1. I’d love to think this was going to be made in your kitchen. There’s enough fruit going on to make it great for breakfast 🙂

  7. mihrank says:

    This healthy and delicious recipe. It open the aptitude and gives energy!

  8. theveganmuffinwoman says:

    Upside down cobbler, awesome! This looks amazing!

  9. This looks just gorgeous! Such a tasty way to use lots of fruit 🙂

  10. The plum tree at the back of mine is shedding it’s load all over my back garden – now I know what to do with them. And I have all the ingredients too bar the sugar. Thanks for sharing Kellie

    1. Oh of course just use light brown sugar, Stuart. Wearing my cancer health educator hat, sugar is sugar to your body but some real actual nutrients in the raw stuff. Same calories though! I bet you have loads of tasty puds lined up for your plum haul.

  11. lizzygoodthings says:

    Well now this looks summery and delicious… is it still warm in your part of the world Kellie?

    1. Oh Liz…. Unfortunately August has been much much cooler than it should be. Rainy and windy too. Camping trip was cut short as it was such awful weather up north. Autumn is here. Socks, jumpers and jackets…. But it was gorgeous from April onwards so I need to remember that.

  12. Lori says:

    Wow! My mouth is watering!

  13. This is my kind of dessert. I love both the way it presents itself and that it is light on sugar allowing the fruit to naturally sweeten the cobbler. I love this!

  14. Francesca says:

    Gorgeous! Must make for family brunch this weekend 🙂

  15. Yum! My parents have an Italian plum tree in their back yard, though in recent years it hasn’t been fairing too well (and greedy bears have torn both of their apple trees out of the ground, unfortunately). We used to get masses of plums which we’d halve and pit and stash in the freezer for year round baking. This cake would be the perfect thing to do! I’m going to see if my blender can make quinoa flour, though I fear I may just have to get some from the shop around the corner. I haven’t delved into coconut sugar yet for ecological reasons, but I’m going to try and source some good stuff and give it a go. Is there a brand you like?

    1. I got a stash before I read more about eco concerns, but it was a reputable organic co like Biona, I think. I also use succanat but mainly use almost no sugar of any kind. Exceptions for cake 🙂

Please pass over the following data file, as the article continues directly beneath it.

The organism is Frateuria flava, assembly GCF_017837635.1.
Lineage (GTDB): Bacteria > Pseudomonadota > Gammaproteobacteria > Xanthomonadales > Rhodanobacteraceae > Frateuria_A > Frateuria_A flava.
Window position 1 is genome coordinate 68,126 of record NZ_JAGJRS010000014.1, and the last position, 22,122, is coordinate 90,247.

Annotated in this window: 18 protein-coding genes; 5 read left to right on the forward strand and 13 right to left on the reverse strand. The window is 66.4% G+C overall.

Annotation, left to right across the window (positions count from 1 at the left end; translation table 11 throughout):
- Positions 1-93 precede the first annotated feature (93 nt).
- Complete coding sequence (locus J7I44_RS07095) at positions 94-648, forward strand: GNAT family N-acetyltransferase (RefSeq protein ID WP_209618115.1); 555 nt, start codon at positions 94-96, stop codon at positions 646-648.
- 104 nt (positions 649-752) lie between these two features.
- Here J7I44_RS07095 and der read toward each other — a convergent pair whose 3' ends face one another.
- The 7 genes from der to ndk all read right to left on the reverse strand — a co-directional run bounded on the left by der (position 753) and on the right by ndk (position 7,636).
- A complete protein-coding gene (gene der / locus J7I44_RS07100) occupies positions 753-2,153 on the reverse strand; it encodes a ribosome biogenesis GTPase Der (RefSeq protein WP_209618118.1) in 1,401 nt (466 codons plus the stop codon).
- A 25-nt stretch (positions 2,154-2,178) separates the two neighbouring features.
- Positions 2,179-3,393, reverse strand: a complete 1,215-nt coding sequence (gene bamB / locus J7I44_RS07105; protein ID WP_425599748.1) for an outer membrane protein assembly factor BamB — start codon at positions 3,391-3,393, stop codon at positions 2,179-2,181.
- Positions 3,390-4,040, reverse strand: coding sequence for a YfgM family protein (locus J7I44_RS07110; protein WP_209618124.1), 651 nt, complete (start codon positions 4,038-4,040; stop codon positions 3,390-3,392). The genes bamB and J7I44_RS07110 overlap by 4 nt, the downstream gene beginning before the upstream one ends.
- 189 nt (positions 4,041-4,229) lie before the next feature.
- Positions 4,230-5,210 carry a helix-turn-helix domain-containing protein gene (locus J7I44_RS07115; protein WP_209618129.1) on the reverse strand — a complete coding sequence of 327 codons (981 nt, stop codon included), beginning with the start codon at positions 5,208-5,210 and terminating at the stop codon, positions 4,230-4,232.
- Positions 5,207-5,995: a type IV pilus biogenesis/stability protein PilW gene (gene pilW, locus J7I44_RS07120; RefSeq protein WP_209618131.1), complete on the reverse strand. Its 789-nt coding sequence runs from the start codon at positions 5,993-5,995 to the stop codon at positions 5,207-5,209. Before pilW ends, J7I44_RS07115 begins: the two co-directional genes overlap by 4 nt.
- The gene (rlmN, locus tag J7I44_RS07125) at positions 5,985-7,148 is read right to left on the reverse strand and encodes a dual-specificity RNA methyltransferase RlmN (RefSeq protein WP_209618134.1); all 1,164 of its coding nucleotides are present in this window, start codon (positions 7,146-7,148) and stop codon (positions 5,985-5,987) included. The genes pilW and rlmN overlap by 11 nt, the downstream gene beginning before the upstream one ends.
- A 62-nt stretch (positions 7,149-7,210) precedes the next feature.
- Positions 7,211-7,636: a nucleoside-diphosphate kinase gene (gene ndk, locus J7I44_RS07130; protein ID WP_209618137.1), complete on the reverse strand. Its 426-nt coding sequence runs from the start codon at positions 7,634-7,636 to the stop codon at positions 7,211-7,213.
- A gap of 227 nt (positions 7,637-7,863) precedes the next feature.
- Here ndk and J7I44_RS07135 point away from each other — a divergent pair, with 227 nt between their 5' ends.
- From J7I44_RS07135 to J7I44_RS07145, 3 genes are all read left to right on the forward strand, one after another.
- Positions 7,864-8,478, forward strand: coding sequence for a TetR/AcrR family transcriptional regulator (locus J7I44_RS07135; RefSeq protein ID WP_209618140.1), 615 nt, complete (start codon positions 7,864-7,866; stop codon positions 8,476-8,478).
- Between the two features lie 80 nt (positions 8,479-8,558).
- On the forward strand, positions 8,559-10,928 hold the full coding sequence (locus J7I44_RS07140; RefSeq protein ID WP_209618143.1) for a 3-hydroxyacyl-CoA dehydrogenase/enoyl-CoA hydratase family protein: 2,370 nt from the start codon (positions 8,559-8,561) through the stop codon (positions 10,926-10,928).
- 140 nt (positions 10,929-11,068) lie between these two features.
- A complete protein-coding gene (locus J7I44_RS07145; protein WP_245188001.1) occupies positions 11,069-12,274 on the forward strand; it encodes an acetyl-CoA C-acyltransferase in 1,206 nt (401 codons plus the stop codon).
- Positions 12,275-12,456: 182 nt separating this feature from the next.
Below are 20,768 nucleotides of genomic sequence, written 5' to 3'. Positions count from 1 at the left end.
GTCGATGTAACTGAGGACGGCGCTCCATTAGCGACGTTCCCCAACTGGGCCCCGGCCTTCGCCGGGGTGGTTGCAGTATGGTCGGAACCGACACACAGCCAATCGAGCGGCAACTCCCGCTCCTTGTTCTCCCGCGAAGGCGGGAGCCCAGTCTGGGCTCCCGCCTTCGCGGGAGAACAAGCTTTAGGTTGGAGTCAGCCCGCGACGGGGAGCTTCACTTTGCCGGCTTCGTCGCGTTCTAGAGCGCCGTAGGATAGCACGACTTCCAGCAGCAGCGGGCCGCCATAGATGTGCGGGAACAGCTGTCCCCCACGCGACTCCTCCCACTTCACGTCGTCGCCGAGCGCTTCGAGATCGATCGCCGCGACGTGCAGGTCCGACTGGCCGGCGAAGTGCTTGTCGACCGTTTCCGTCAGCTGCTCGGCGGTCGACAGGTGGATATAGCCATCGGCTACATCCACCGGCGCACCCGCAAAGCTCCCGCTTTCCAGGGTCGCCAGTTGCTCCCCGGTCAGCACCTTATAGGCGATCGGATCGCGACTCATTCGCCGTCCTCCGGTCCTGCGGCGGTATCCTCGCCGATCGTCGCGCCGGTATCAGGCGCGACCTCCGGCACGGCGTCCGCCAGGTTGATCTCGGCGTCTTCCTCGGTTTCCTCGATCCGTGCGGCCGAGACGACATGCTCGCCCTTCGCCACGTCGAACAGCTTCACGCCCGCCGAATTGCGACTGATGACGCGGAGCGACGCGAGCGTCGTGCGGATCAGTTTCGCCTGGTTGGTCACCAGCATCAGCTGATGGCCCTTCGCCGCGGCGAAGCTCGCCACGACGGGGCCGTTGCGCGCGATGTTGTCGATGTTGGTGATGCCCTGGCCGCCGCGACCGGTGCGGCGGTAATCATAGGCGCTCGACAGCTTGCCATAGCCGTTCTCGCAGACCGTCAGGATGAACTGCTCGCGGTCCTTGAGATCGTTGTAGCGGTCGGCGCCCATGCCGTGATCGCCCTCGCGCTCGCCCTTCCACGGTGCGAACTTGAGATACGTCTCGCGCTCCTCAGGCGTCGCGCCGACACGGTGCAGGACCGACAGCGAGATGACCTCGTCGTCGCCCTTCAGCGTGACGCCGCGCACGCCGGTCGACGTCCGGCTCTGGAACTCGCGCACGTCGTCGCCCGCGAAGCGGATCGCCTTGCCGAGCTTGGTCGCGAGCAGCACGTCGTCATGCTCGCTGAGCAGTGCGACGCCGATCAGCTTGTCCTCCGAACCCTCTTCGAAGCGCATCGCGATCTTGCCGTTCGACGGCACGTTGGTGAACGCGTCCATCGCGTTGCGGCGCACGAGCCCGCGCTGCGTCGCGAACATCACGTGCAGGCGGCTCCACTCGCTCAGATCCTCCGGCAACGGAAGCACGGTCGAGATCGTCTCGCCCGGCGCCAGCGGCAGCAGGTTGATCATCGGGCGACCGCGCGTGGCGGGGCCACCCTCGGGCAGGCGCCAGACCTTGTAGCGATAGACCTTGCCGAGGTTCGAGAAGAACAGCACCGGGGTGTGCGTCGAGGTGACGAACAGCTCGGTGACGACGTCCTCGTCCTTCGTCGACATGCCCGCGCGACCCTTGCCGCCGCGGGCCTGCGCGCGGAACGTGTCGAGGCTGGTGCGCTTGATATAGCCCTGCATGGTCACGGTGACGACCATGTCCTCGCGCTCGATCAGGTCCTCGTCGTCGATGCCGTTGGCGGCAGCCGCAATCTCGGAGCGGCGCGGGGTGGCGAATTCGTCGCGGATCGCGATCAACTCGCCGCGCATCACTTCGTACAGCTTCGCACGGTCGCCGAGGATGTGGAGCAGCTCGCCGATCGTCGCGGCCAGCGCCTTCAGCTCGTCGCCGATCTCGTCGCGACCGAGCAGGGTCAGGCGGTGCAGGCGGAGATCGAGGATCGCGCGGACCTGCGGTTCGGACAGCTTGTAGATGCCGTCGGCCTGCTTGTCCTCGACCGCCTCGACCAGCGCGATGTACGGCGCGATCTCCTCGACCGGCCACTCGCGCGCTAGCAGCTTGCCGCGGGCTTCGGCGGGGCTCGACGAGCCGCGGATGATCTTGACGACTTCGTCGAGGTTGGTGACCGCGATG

16. It looks so good!!!

  17. Deena Kakaya says:

    Even in 2012 your pics were lovely, you’ve inspired me to be more organised about my blogs. I only have three in my drafts and that’s more than the average!

    Quinoa flour- I like this idea lots! Does it taste nutty?

    I haven’t made a cobbler in a skillet like this, I really like that yours isn’t overly moist, just oozy in a perfectly inviting way x

    1. I’m having a laugh as I am not organised at all.;-) I think up concoctions during my frequent bouts of insomnia (3 hour’s sleep on Sunday…), make them when I can. Remake at least once then take pictures. At some point I’ll decipher my scribbles to make a recipe then who knows when I write a post! It is that random. I try to do things seasonally and that’s my only guide. That and try not to post about breakfast every single time!

      1. Deena Kakaya says:

        3 hours sleep? Oh poor you Kellie…do you ever get to catch up in the day? The regularity of your posts is admirable…mine has dwindled at the moment-my nose is in academic material and I’m finding it challenging with the tot.

        Kellie I love your all-day breakfast recipes. I’d buy the book xx

    2. Ps homemade quinoa flour is slightly nutty, in a good way. It’s MUCH superior to bought as its freshly made. Quinoa high in essential fats so goes off quickly. Little batches are best. My Froothie made it better than bought. I’ll never buy it again.

      1. Deena Kakaya says:

        My mum will LOVE the art and skill involved in this. Think I really enjoyed this post for that reason too xx

  18. mrsiowa says:

    Yum! This sounds great. Is there any approximation for how many g of fruit to use? Also, I have plums I froze earlier in the season. Bad choice for this I assume?

    1. I just weighed some of our plums and I would say about 225g whole fruit. Just defrost, pat dry and start adding, leaving gaps so the batter puffs up a bit. Does that help?

      1. mrsiowa says:

        It does! Thank you!

  19. This looks absolutely delicious! Thank you for sharing this recipe.

  20. hipfoodie says:

    I was looking to make exactly this, this weekend! I will have to try it! Looks amazing 🙂

  21. Anita Menon says:

    It looks delightful and so summer- fresh

  22. Choclette says:

    This looks so beautiful and very tasty. Suddenly, there is such a bounty of fruit. Skillet cake baking is a new one on me.

  23. Such a beautiful and fresh cake. 🙂

  24. Sally says:

    I like anything that can be oven baked in a skillet – glad I’m not the only one to have ancient unpublished, on-the-to-do-list pics (although mine are probably now not publishable).

  25. cafelelien says:

    As a pastry chef, I love desserts like this that are simple and easily adaptable to stay seasonal all year long.

  26. narf77 says:

    A luxurious most delicious looking dessert and vegan too! At the moment we are cresting the seasons with spring making everything shiny and the birds crazy. This looks like something that would be amazing with some coconut whipped cream or homemade vegan custard. A really soul satisfying taste of late summer so I had better use apples for mine 😉